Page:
Edward W. Knightly
Department Chair and Professor, Electrical and Computer Engineering
Professor of Computer Science
1991 B.S. Electrical Engineering, Auburn University
1992 M.S. EECS, University of California at Berkeley
1996 PhD. EECS, University of California at Berkeley
Wireless networks, urban-scale testbeds, clean-slate design, diverse spectrum access, multi- antenna systems, hardware platforms, high-performance protocol design, security, and performance evaluation.
Edward Knightly is a professor and the department chair of Electrical and Computer Engineering at Rice University in Houston, Texas. He received his Ph.D. and M.S. from the University of California at Berkeley and his B.S. from Auburn University.
He is an IEEE Fellow, a Sloan Fellow, and a recipient of the National
Science Foundation CAREER Award. He received best paper awards from ACM MobiCom, IEEE SECON, and the IEEE Workshop on Cognitive Radio Architectures for Broadband. He has chaired ACM MobiHoc, ACM MobiSys, IEEE INFOCOM, and IEEE SECON. He serves as an editor-at-large for IEEE/ACM Transactions on Networking and serves on the IMDEA Networks Scientific Council.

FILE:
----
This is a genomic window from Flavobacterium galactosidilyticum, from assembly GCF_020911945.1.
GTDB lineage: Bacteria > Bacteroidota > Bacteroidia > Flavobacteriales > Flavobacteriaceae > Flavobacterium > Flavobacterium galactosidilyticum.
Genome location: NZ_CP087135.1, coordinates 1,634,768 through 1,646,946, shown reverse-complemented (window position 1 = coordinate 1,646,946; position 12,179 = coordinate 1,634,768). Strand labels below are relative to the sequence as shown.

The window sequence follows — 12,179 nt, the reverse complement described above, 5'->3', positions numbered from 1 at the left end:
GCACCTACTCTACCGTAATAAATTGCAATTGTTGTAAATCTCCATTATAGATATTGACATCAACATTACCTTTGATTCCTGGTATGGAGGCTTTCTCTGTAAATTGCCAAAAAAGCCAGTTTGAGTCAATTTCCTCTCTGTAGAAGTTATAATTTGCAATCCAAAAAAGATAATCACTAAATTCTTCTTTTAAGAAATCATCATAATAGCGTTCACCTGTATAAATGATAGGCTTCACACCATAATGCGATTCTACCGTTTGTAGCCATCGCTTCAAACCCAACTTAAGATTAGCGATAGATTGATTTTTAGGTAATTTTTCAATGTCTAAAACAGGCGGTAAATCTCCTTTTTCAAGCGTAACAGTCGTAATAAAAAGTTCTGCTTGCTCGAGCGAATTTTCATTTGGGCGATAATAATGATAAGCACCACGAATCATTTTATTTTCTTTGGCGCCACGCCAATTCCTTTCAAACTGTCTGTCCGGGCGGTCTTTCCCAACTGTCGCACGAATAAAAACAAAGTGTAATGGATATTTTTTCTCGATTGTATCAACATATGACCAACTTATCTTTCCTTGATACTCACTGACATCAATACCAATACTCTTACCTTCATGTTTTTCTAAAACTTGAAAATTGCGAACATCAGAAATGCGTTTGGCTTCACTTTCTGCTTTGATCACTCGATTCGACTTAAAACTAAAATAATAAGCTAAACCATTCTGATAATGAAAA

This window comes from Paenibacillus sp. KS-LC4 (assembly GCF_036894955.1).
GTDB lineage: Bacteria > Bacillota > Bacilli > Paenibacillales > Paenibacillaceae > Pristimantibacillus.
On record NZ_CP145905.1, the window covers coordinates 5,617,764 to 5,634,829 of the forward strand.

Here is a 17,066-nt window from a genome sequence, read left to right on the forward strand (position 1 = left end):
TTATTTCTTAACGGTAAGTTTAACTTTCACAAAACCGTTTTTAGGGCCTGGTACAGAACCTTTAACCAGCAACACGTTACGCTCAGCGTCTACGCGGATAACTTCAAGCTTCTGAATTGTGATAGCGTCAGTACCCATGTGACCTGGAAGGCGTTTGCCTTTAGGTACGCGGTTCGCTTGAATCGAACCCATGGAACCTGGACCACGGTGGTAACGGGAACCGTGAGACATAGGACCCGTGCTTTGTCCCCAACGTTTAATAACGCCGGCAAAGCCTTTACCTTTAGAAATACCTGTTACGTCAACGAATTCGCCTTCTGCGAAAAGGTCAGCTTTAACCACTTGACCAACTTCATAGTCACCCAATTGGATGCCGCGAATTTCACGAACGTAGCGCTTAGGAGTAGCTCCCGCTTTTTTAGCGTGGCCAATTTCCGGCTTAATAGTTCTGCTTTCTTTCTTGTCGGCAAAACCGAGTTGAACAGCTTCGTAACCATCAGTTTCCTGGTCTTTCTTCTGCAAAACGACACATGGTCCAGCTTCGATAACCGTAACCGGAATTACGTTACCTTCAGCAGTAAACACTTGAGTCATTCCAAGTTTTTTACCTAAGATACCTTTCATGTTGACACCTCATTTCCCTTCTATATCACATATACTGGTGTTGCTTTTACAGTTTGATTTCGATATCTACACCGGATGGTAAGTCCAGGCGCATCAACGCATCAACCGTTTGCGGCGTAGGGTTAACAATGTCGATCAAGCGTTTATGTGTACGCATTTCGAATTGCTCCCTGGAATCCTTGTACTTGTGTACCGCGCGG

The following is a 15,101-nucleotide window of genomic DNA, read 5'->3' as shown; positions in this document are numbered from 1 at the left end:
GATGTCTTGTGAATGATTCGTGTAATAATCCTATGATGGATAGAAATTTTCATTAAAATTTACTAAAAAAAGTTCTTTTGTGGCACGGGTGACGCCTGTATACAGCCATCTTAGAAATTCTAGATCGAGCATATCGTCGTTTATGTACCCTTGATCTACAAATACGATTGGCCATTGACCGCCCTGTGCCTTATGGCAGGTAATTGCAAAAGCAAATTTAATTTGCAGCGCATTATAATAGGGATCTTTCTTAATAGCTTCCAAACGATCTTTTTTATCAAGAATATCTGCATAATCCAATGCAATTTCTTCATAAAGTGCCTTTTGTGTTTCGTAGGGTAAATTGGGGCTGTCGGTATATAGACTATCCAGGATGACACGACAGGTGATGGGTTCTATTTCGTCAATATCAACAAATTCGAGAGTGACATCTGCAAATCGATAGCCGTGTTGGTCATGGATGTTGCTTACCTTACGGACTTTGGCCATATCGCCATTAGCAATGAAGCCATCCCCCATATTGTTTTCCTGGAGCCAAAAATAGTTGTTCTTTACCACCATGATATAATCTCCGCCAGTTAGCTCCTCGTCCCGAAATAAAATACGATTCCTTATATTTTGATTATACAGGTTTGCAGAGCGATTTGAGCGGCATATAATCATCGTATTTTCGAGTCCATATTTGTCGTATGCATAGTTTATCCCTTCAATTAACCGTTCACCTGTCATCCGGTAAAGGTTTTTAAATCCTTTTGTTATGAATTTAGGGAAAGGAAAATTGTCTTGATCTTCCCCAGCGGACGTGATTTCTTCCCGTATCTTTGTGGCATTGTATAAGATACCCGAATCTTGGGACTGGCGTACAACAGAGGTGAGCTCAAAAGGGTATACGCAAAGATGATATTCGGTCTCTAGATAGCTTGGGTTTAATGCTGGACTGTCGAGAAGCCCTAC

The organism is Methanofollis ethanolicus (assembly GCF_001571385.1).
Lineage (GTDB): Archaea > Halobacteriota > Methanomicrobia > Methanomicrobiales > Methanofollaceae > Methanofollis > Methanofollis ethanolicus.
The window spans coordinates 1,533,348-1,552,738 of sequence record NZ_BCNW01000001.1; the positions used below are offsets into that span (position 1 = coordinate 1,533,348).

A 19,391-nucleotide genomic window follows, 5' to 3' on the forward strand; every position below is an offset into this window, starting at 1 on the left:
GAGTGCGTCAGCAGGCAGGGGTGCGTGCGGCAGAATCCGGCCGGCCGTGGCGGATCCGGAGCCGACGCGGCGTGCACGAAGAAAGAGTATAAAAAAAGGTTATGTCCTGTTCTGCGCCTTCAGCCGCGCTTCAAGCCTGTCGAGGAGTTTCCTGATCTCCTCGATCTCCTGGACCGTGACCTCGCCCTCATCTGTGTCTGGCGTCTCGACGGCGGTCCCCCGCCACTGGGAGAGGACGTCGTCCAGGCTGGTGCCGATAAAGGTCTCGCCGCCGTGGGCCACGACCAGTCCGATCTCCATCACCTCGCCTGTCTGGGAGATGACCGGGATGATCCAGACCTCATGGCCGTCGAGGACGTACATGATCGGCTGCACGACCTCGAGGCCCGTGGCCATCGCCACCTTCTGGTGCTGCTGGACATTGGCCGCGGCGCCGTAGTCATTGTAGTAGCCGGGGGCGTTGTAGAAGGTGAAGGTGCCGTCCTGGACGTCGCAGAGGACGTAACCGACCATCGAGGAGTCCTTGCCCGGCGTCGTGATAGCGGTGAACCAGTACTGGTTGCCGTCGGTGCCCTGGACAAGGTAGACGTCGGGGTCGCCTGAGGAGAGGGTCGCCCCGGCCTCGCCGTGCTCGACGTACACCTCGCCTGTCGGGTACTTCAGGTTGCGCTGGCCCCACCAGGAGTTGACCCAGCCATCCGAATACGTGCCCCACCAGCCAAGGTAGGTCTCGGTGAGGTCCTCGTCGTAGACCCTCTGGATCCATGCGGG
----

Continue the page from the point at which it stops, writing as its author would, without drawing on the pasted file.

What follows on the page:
Professor Knightly’s research interests
are in the areas of mobile and wireless networks with a focus on
protocol design, performance evaluation, and at-scale field trials. He
leads the Rice Networks Group.
The group’s current projects include deployment, operation, and
management of a large-scale urban wireless network in a Houston
under-resourced community. This network, Technology For All (TFA) Wireless,
is serving over 4,000 users in several square kilometers and employs
custom-built programmable and observable access points. The network is
the first to provide residential access in frequencies spanning from
unused UHF TV bands to legacy WiFi bands (500 MHz to 5 GHz). His group
developed the first multi-user beam-forming WLAN system that
demonstrates a key performance feature to be provided by IEEE 802.11ac.
His group also co-developed a clean-slate-design hardware platform for
high-performance wireless networks, TAPs and WARP.
AWARDS AND HONORS
2009 IEEE Fellow
2001 Sloan Fellow
1997 NSF CAREER Award
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